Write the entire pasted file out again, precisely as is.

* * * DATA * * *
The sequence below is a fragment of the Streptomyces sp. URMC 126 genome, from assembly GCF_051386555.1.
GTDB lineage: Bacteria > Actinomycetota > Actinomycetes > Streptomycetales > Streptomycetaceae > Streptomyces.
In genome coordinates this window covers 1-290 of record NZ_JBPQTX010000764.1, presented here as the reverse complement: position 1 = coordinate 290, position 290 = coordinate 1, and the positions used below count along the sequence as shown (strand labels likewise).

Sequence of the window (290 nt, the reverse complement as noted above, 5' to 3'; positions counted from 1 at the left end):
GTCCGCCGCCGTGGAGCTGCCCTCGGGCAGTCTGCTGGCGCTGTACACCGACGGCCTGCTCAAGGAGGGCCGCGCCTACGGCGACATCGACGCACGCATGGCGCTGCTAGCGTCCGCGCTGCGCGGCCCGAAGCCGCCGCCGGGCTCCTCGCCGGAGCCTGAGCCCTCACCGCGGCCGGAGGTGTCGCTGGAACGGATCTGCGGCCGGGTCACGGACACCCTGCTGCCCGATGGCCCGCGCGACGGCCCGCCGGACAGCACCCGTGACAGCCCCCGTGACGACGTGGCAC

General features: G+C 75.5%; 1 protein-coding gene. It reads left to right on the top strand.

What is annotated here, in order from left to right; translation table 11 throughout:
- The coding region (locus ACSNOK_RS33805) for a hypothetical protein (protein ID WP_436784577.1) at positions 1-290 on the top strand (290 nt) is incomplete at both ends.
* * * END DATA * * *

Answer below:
The sequence below is a fragment of the Streptomyces sp. URMC 126 genome, from assembly GCF_051386555.1.
GTDB lineage: Bacteria > Actinomycetota > Actinomycetes > Streptomycetales > Streptomycetaceae > Streptomyces.
In genome coordinates this window covers 1-290 of record NZ_JBPQTX010000764.1, presented here as the reverse complement: position 1 = coordinate 290, position 290 = coordinate 1, and the positions used below count along the sequence as shown (strand labels likewise).

Sequence of the window (290 nt, the reverse complement as noted above, 5' to 3'; positions counted from 1 at the left end):
GTCCGCCGCCGTGGAGCTGCCCTCGGGCAGTCTGCTGGCGCTGTACACCGACGGCCTGCTCAAGGAGGGCCGCGCCTACGGCGACATCGACGCACGCATGGCGCTGCTAGCGTCCGCGCTGCGCGGCCCGAAGCCGCCGCCGGGCTCCTCGCCGGAGCCTGAGCCCTCACCGCGGCCGGAGGTGTCGCTGGAACGGATCTGCGGCCGGGTCACGGACACCCTGCTGCCCGATGGCCCGCGCGACGGCCCGCCGGACAGCACCCGTGACAGCCCCCGTGACGACGTGGCAC

General features: G+C 75.5%; 1 protein-coding gene. It reads left to right on the top strand.

What is annotated here, in order from left to right; translation table 11 throughout:
- The coding region (locus ACSNOK_RS33805) for a hypothetical protein (protein ID WP_436784577.1) at positions 1-290 on the top strand (290 nt) is incomplete at both ends.